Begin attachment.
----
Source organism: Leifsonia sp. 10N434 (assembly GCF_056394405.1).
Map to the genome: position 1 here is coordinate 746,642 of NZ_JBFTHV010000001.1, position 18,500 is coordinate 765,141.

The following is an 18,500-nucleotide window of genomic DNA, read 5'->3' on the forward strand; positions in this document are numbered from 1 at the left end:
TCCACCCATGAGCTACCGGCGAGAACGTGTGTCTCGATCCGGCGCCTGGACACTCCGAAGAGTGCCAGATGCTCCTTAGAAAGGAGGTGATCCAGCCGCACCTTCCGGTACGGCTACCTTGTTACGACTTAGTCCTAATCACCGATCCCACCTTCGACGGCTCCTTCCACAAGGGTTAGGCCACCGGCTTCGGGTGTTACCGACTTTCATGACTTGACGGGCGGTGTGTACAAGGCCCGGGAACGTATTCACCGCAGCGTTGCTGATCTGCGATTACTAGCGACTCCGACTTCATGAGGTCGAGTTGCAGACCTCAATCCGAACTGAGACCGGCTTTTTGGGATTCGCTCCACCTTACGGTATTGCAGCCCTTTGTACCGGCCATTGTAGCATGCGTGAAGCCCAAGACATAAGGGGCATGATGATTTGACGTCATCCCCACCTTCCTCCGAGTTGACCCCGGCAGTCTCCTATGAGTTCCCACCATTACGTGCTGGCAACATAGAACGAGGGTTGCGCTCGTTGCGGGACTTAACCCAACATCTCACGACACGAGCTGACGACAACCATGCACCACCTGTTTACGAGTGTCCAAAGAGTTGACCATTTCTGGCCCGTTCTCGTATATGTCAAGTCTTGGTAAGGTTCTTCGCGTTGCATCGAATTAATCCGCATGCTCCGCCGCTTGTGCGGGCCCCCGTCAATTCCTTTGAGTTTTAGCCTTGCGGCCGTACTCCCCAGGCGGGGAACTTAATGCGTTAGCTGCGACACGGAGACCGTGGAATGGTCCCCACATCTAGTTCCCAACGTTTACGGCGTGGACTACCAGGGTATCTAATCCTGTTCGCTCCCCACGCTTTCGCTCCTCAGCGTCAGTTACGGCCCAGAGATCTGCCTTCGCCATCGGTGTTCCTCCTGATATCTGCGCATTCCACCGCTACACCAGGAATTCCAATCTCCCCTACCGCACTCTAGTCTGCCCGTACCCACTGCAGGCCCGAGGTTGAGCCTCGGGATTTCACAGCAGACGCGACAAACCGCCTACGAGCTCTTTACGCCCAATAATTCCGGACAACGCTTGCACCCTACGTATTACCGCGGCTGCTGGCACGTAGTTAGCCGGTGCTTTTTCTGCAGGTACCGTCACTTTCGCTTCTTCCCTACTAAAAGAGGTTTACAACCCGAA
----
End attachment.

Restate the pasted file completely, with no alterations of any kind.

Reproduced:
Source organism: Leifsonia sp. 10N434 (assembly GCF_056394405.1).
Map to the genome: position 1 here is coordinate 746,642 of NZ_JBFTHV010000001.1, position 18,500 is coordinate 765,141.

The following is an 18,500-nucleotide window of genomic DNA, read 5'->3' on the forward strand; positions in this document are numbered from 1 at the left end:
TCCACCCATGAGCTACCGGCGAGAACGTGTGTCTCGATCCGGCGCCTGGACACTCCGAAGAGTGCCAGATGCTCCTTAGAAAGGAGGTGATCCAGCCGCACCTTCCGGTACGGCTACCTTGTTACGACTTAGTCCTAATCACCGATCCCACCTTCGACGGCTCCTTCCACAAGGGTTAGGCCACCGGCTTCGGGTGTTACCGACTTTCATGACTTGACGGGCGGTGTGTACAAGGCCCGGGAACGTATTCACCGCAGCGTTGCTGATCTGCGATTACTAGCGACTCCGACTTCATGAGGTCGAGTTGCAGACCTCAATCCGAACTGAGACCGGCTTTTTGGGATTCGCTCCACCTTACGGTATTGCAGCCCTTTGTACCGGCCATTGTAGCATGCGTGAAGCCCAAGACATAAGGGGCATGATGATTTGACGTCATCCCCACCTTCCTCCGAGTTGACCCCGGCAGTCTCCTATGAGTTCCCACCATTACGTGCTGGCAACATAGAACGAGGGTTGCGCTCGTTGCGGGACTTAACCCAACATCTCACGACACGAGCTGACGACAACCATGCACCACCTGTTTACGAGTGTCCAAAGAGTTGACCATTTCTGGCCCGTTCTCGTATATGTCAAGTCTTGGTAAGGTTCTTCGCGTTGCATCGAATTAATCCGCATGCTCCGCCGCTTGTGCGGGCCCCCGTCAATTCCTTTGAGTTTTAGCCTTGCGGCCGTACTCCCCAGGCGGGGAACTTAATGCGTTAGCTGCGACACGGAGACCGTGGAATGGTCCCCACATCTAGTTCCCAACGTTTACGGCGTGGACTACCAGGGTATCTAATCCTGTTCGCTCCCCACGCTTTCGCTCCTCAGCGTCAGTTACGGCCCAGAGATCTGCCTTCGCCATCGGTGTTCCTCCTGATATCTGCGCATTCCACCGCTACACCAGGAATTCCAATCTCCCCTACCGCACTCTAGTCTGCCCGTACCCACTGCAGGCCCGAGGTTGAGCCTCGGGATTTCACAGCAGACGCGACAAACCGCCTACGAGCTCTTTACGCCCAATAATTCCGGACAACGCTTGCACCCTACGTATTACCGCGGCTGCTGGCACGTAGTTAGCCGGTGCTTTTTCTGCAGGTACCGTCACTTTCGCTTCTTCCCTACTAAAAGAGGTTTACAACCCGAA